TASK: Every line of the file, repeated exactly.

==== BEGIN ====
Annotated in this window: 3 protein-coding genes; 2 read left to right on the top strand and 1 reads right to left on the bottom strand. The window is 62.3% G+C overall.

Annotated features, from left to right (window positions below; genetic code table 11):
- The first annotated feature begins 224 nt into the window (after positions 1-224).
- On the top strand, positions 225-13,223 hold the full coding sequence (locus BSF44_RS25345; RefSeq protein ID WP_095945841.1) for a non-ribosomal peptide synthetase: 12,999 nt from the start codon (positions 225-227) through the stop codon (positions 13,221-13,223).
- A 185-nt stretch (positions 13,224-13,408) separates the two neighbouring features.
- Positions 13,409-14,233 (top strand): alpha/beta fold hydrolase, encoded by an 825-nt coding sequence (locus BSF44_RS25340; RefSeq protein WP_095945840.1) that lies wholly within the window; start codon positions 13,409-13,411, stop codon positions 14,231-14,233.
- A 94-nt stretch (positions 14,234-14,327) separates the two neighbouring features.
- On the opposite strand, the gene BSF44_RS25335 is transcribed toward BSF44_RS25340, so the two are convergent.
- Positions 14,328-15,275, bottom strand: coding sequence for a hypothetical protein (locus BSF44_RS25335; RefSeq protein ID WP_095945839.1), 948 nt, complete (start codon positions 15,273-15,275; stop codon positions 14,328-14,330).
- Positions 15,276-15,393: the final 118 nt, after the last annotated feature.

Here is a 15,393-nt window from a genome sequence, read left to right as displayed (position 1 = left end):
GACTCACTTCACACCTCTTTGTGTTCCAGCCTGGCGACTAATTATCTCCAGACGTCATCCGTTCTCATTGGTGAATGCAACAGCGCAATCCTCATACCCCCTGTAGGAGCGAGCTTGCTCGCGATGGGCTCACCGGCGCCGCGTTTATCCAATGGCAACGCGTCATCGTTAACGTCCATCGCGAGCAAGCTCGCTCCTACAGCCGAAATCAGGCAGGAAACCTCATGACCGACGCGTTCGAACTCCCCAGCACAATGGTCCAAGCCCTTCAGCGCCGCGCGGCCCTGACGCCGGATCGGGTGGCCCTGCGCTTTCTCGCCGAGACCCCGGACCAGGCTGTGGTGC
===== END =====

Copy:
Annotated in this window: 3 protein-coding genes; 2 read left to right on the top strand and 1 reads right to left on the bottom strand. The window is 62.3% G+C overall.

Annotated features, from left to right (window positions below; genetic code table 11):
- The first annotated feature begins 224 nt into the window (after positions 1-224).
- On the top strand, positions 225-13,223 hold the full coding sequence (locus BSF44_RS25345; RefSeq protein ID WP_095945841.1) for a non-ribosomal peptide synthetase: 12,999 nt from the start codon (positions 225-227) through the stop codon (positions 13,221-13,223).
- A 185-nt stretch (positions 13,224-13,408) separates the two neighbouring features.
- Positions 13,409-14,233 (top strand): alpha/beta fold hydrolase, encoded by an 825-nt coding sequence (locus BSF44_RS25340; RefSeq protein WP_095945840.1) that lies wholly within the window; start codon positions 13,409-13,411, stop codon positions 14,231-14,233.
- A 94-nt stretch (positions 14,234-14,327) separates the two neighbouring features.
- On the opposite strand, the gene BSF44_RS25335 is transcribed toward BSF44_RS25340, so the two are convergent.
- Positions 14,328-15,275, bottom strand: coding sequence for a hypothetical protein (locus BSF44_RS25335; RefSeq protein ID WP_095945839.1), 948 nt, complete (start codon positions 15,273-15,275; stop codon positions 14,328-14,330).
- Positions 15,276-15,393: the final 118 nt, after the last annotated feature.

Here is a 15,393-nt window from a genome sequence, read left to right as displayed (position 1 = left end):
GACTCACTTCACACCTCTTTGTGTTCCAGCCTGGCGACTAATTATCTCCAGACGTCATCCGTTCTCATTGGTGAATGCAACAGCGCAATCCTCATACCCCCTGTAGGAGCGAGCTTGCTCGCGATGGGCTCACCGGCGCCGCGTTTATCCAATGGCAACGCGTCATCGTTAACGTCCATCGCGAGCAAGCTCGCTCCTACAGCCGAAATCAGGCAGGAAACCTCATGACCGACGCGTTCGAACTCCCCAGCACAATGGTCCAAGCCCTTCAGCGCCGCGCGGCCCTGACGCCGGATCGGGTGGCCCTGCGCTTTCTCGCCGAGACCCCGGACCAGGCTGTGGTGC